When you’re writing some code that needs to notify code in othe r parts of the program, your weapon of choice is the "signal / slot concept". A signal is a connection point where any interested party can register a callback function to be invoked when the signal emits/fires.
There’s already an ocean of libraries out there providing this functionality to C++, but as you will see in this article, they’re all suffering from performance issues in one way or other. Plus, most don’t compile without warnings, have inconvenient sytax or lack unit tests.
So here’s the signal/slot "library" (it’s just three headers) I wrote to fix those issues for me, together with a summary of my design goals and a comprehensive benchmark on different compilers and CPUs.
Goals / Mandatory Use Cases
I started with a short laundry list of my use cases to guide the design:
Optimize granular usage (many small individual signals rather than a big multi-purpose one)
- minimal memory footprint embedded in classes
- fast construction / destruction
- Support GCC, clang and MSVC (with maximum warning levels)
- Performance should be near a vanilla virtual method call
Able to collect return values from subscribers / slots
- without allocating memory
- Binary (executable) size should stay small
- Callbacks must be able to unregister themselves while being called back
- Callbacks must be able to subscribe other callbacks while being called back
- Reliable (unit tests for every valid use and for every error case)
- Unsubscribe with function/method pointer + instance pointer pair, no "connection" objects or ids.
I then set out to find the leanest, fastest implementation that can cover these requirements ignoring everything else.
Compiler options: fastest possible code that runs on generic x86-64 (amd64) CPU.
/TP /GF /utf-8 /W4 /GS- /fp:fast /EHsc /std:c++17 /GR /O2 /Oy /Oi /Gy /GL /MD /Gw
-fvisibility=hidden -fvisibility-inlines-hidden -Wpedantic -Wall -Wextra -Wno-unknown-pragmas -shared-libgcc -fpic -funsafe-math-optimizations -std=c++17 -fpermissive -O3 -flto -fpie
-fvisibility=hidden -fvisibility-inlines-hidden -Wpedantic -Wall -Wextra -Wno-unknown-pragmas -fpic -funsafe-math-optimizations -std=c++17 -fpermissive -O3 -flto -fpie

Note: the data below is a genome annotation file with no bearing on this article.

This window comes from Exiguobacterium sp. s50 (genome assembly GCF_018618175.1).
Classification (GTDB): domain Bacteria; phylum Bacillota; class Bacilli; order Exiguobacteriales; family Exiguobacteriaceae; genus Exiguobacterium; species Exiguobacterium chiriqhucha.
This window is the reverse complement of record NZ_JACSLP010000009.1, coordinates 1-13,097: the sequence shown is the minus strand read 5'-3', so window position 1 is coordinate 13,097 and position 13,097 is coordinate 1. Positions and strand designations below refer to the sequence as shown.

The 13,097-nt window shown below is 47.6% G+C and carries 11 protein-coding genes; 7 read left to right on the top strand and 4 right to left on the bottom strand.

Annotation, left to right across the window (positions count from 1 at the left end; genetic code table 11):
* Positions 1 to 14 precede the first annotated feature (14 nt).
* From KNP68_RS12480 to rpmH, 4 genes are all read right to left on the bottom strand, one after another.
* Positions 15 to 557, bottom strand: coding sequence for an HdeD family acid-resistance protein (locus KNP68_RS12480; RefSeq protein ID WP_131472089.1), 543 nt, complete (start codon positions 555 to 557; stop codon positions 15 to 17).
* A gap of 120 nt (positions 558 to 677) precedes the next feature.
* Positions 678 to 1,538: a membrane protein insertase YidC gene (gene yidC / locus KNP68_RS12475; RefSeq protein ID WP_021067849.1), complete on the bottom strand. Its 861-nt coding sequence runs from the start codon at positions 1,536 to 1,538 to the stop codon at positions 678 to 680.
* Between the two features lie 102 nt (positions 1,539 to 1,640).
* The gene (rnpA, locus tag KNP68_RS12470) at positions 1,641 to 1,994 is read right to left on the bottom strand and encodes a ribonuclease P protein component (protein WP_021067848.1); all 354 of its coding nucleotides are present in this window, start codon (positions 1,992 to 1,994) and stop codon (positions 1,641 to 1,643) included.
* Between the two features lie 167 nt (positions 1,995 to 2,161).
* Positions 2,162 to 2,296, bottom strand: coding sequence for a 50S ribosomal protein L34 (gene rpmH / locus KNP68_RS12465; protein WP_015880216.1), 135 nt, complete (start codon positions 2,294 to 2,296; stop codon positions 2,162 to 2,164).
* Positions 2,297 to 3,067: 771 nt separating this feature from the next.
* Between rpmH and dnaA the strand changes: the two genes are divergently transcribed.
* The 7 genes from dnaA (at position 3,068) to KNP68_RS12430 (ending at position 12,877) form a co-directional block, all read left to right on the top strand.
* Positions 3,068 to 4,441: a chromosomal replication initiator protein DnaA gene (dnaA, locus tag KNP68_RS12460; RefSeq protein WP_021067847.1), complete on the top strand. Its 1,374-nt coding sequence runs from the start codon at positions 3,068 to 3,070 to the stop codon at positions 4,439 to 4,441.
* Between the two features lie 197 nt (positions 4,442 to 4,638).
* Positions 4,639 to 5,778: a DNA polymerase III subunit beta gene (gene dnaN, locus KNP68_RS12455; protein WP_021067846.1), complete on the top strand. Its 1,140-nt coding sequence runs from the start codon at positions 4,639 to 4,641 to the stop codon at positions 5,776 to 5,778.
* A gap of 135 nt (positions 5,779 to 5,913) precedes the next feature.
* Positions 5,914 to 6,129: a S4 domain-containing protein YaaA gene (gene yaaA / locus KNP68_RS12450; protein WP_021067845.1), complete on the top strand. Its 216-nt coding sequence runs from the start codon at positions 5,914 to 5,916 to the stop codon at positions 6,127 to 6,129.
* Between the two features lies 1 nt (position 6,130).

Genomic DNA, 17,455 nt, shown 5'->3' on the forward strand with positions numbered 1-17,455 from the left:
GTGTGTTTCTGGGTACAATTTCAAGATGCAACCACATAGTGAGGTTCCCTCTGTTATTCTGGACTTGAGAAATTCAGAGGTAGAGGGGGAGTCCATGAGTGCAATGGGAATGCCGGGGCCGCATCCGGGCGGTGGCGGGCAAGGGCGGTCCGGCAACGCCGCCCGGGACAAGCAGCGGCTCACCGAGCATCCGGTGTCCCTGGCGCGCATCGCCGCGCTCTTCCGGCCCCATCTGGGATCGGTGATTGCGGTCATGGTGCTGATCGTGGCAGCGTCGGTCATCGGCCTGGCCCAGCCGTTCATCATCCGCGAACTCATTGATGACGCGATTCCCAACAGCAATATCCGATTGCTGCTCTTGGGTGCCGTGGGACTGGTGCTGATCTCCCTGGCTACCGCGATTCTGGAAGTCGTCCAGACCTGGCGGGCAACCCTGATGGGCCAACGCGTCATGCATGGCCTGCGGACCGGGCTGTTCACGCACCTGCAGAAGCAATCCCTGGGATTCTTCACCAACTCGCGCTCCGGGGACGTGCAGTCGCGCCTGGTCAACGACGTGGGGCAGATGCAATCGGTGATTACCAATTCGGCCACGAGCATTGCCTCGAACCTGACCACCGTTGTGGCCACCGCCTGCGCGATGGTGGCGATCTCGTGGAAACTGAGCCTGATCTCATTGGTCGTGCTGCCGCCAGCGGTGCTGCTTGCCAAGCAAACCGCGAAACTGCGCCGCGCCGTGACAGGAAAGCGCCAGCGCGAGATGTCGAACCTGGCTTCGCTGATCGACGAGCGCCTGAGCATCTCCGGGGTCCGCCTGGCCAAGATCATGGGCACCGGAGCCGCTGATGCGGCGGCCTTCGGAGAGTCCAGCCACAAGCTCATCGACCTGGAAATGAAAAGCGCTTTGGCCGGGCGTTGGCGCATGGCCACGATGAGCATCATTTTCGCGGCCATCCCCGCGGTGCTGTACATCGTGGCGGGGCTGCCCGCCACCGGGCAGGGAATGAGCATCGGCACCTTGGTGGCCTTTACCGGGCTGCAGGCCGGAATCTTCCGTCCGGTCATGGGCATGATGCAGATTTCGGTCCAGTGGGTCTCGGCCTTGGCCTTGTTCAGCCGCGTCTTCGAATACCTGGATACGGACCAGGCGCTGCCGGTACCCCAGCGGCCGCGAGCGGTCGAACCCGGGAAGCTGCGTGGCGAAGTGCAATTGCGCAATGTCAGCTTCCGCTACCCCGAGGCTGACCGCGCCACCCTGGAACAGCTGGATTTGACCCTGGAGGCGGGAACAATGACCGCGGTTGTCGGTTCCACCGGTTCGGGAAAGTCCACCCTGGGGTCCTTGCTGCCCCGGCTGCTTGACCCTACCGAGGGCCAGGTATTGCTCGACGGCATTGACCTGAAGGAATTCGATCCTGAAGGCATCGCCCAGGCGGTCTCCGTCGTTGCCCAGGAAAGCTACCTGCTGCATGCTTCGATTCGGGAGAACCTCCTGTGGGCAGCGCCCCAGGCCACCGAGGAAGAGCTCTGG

Scores are cpu cycles per action. Benchmark runs repeat an action for
between 10,000,000 and 500,000,000 times, measure the total time, then
cycles_per_action = (cpu_speed_ghz x 1,000,000,000) / (total_time / number_of_repeats).
Overall tab shows the average of all data.
cpu cycles per action (lower = better)
optmizes for removing the oldest or newest callback. My benchmark removes callbacks in
reverse order of subscription. If the removal order is randomized, the result is a lot
worse (but at 50 callbacks still beats any competitors)
Nano: I included it because I wanted to compare to one of the fastest libraries around. However, it doesn’t support callbacks unsubscribing themselves while being called back and therefore doesn’t actually meet my requirements.
libsigc++ is interesting in terms of construction time. I assume it doesn’t initialize a thing until the first subscription, so the price is paid later.
Boost.Signals2 is known to be slow, but the results are just ridiculous.
Fairness notice: many of the libraries tested are thread-safe and thus handicap their performance with mutexes. This is silly, imho, since adding cheap mutex-based thread safety takes me one minute to do with a wrapper class around an event. I’m working on a lock-free, thread-safe event, but this will take time.
How much larger does a class become per event it embeds?
Note: The Nuclex implementation has a built-in buffer for 2 subscribed callbacks. It can be configured with a buffer for only 1 callback, which reduces its size to 32 bytes.
Nano Signals 11: https://github.com/FrankHB/nano-signal-slot
Nano Signals 17: https://github.com/NoAvailableAlias/nano-signal-slot